· Best Sci-Fi Screenplay, Stardust Films and Screenplays Festival (New York, NY)
· Best Feature Screenwriting, Red Moon Film Festival (New York, NY)
· Outstanding Achievement, Swedish International Film Festival (Arkiva, Sweden)
· Best Script Award for Best Sci-Fi Screenplay, London Film Festival (London, UK)
· Best Screenplay, The Gladiator Film Festival (Istanbul, Turkey)
· Best Screenplay, Inca Imperial International Film Festival (Lima, Peru)
· Best Unproduced Script, Indiefare International Film Festival
· Best Sci-Fi Script, Hong Kong World Film Festival (Hong Kong)
· Honorable Mention, Los Angeles Movie Awards (Los Angeles, CA)
· Best Feature Script, New York Neorealism Film Awards (Rome, Italy)
· Best Screenplay, London Classic Film Festival (London, UK)
· Best Sci-Fi Screenplay, Stardust Films and Screenplays Festival , Best Original Screenplay, and Best Poster, Golden Giraffe International Film Festival (Nice, France)
· Best Sci-Fi Short Script, Red Dragon Creative Awards (Dallas, Texas)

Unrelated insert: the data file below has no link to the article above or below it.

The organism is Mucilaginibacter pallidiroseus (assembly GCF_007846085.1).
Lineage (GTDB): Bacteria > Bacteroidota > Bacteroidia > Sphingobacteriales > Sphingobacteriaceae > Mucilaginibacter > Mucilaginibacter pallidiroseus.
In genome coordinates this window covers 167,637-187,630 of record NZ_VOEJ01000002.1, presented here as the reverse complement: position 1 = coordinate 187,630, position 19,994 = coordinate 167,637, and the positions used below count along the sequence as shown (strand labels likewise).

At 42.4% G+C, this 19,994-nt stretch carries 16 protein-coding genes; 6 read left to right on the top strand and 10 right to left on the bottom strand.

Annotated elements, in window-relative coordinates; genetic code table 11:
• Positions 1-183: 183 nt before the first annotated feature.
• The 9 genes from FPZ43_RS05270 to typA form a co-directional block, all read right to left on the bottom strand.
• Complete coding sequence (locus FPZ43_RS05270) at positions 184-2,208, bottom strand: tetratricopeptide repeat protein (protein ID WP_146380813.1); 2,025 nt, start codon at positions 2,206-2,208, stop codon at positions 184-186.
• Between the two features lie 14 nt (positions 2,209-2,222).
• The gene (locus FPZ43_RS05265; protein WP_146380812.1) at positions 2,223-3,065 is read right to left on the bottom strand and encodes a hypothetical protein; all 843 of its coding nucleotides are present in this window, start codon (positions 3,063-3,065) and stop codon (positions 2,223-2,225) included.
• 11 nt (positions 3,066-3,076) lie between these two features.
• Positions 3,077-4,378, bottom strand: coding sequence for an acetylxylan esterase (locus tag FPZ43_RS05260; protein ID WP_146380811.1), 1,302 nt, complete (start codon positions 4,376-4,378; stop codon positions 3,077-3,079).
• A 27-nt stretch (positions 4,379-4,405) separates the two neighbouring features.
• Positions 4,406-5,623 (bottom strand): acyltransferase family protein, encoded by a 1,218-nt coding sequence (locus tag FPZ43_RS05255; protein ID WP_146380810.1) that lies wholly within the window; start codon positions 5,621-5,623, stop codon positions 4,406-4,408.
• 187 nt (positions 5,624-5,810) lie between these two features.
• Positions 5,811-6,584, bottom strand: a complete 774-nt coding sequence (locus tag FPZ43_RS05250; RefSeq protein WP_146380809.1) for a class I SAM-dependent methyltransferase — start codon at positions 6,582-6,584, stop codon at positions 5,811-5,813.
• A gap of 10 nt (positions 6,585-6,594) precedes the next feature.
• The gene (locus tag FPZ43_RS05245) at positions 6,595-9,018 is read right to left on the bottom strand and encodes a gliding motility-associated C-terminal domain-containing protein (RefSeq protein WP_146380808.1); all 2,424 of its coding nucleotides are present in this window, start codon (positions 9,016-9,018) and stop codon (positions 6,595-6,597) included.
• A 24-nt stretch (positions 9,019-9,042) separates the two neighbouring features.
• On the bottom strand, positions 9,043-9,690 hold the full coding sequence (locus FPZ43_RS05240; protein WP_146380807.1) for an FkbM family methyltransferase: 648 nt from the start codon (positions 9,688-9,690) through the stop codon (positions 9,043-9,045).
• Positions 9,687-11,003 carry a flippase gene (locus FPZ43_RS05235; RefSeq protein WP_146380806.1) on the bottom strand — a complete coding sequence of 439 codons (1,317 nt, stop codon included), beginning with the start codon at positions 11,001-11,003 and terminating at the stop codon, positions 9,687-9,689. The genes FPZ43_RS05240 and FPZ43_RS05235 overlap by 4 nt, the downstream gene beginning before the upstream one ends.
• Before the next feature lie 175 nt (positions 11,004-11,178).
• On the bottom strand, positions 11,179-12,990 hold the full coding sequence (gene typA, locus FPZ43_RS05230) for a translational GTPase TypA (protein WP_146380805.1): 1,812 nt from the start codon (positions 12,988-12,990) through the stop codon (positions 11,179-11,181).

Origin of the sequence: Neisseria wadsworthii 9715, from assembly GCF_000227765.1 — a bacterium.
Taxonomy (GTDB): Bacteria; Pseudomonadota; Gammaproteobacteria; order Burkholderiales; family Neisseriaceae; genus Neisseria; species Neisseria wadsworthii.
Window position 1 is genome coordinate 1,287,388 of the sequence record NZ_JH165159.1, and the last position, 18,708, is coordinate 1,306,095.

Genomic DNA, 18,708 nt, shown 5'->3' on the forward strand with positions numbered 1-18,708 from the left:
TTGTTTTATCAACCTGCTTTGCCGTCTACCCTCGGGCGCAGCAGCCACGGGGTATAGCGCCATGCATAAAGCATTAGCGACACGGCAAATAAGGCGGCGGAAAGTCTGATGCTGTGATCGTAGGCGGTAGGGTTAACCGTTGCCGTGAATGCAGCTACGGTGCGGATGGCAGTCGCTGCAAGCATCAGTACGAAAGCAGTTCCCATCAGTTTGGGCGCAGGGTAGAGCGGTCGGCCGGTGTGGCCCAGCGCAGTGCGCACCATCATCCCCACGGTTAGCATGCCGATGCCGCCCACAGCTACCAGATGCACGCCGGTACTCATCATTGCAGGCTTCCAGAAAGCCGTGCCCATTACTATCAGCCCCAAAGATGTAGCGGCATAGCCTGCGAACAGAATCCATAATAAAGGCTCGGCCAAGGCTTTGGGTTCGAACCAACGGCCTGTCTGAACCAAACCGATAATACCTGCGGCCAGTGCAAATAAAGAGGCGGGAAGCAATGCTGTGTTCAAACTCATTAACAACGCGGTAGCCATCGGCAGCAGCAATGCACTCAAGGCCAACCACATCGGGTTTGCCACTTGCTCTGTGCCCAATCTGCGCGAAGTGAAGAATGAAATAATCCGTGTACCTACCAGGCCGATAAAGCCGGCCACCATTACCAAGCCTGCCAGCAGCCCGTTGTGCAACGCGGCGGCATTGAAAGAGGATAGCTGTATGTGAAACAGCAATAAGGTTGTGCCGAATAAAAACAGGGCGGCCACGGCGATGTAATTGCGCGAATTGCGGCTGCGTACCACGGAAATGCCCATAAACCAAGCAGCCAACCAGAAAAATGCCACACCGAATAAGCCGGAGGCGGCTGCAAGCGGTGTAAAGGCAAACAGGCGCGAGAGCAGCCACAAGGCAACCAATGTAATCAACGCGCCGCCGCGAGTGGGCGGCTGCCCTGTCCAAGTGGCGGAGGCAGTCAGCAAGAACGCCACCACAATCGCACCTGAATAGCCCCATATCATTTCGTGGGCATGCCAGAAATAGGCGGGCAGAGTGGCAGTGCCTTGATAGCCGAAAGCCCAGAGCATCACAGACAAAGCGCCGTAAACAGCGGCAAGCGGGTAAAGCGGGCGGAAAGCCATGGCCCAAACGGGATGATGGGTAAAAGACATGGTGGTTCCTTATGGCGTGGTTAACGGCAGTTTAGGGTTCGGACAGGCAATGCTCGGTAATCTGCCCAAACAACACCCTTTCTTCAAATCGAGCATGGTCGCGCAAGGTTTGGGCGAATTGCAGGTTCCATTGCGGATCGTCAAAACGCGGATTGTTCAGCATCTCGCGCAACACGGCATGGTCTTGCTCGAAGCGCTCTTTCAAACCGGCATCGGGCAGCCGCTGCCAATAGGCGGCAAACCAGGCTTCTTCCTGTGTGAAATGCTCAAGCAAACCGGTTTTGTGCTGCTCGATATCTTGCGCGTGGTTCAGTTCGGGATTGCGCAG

· Best Short Screenplay, Silver Mask Live Festival (Los Angeles, California)
· Best Script Written During Pandemic, Redwood Shorts & Scripts (Sunnyvale, California)
· Critic’s Choice Award for Best Feature Script/Screenplay, International Motion Picture Festival of India (Pondicherry, India)
· Best Sci-Fi Script, Mykonos International Film Festival (Mykonos, Greece)
· Best Sci-Fi Screenplay, Thinking Hat Fiction Challenge (Punjab, India)
· Outstanding Achievement for Feature Script, Luis Bunuel Memorial Awards (Kolkata, India)
· Best Feature Screenplay, South Film and Arts Academy Festival (Rancagua, Chile)
· Best Sci-Fi Script, Gold Star Movie Awards (Newark, New Jersey)
· Best Sci-Fi Screenplay Award, BRNO Film Festival (Brno, Czech Republic)
· Best Feature Screenplay, Filmmaker Life Awards (Hollywood, CA)
· Best Story Screenplay Award, The Madrid Art Film Festival (Madrid, Spain)
· Best Feature Screenplay, White Unicorn International Film Festival (Hong Kong, India, Japan)